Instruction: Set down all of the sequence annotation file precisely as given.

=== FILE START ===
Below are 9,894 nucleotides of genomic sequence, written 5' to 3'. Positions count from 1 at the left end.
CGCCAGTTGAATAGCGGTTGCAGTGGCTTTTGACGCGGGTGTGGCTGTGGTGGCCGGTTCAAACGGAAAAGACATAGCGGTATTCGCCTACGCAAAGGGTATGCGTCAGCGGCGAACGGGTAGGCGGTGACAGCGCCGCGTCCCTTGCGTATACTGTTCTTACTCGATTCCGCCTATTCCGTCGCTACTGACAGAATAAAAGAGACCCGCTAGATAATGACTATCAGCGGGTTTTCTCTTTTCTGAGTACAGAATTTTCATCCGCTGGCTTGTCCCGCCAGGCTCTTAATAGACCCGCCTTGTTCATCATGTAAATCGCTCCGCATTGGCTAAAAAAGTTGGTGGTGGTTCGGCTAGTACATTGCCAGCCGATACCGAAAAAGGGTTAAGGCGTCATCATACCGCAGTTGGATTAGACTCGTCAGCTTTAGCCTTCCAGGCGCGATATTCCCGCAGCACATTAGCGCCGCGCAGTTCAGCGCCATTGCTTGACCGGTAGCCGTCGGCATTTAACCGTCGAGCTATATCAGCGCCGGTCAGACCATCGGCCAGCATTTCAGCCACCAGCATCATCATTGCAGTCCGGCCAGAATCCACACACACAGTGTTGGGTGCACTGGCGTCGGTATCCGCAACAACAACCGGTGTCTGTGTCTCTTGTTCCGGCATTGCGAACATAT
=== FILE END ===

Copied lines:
Below are 9,894 nucleotides of genomic sequence, written 5' to 3'. Positions count from 1 at the left end.
CGCCAGTTGAATAGCGGTTGCAGTGGCTTTTGACGCGGGTGTGGCTGTGGTGGCCGGTTCAAACGGAAAAGACATAGCGGTATTCGCCTACGCAAAGGGTATGCGTCAGCGGCGAACGGGTAGGCGGTGACAGCGCCGCGTCCCTTGCGTATACTGTTCTTACTCGATTCCGCCTATTCCGTCGCTACTGACAGAATAAAAGAGACCCGCTAGATAATGACTATCAGCGGGTTTTCTCTTTTCTGAGTACAGAATTTTCATCCGCTGGCTTGTCCCGCCAGGCTCTTAATAGACCCGCCTTGTTCATCATGTAAATCGCTCCGCATTGGCTAAAAAAGTTGGTGGTGGTTCGGCTAGTACATTGCCAGCCGATACCGAAAAAGGGTTAAGGCGTCATCATACCGCAGTTGGATTAGACTCGTCAGCTTTAGCCTTCCAGGCGCGATATTCCCGCAGCACATTAGCGCCGCGCAGTTCAGCGCCATTGCTTGACCGGTAGCCGTCGGCATTTAACCGTCGAGCTATATCAGCGCCGGTCAGACCATCGGCCAGCATTTCAGCCACCAGCATCATCATTGCAGTCCGGCCAGAATCCACACACACAGTGTTGGGTGCACTGGCGTCGGTATCCGCAACAACAACCGGTGTCTGTGTCTCTTGTTCCGGCATTGCGAACATAT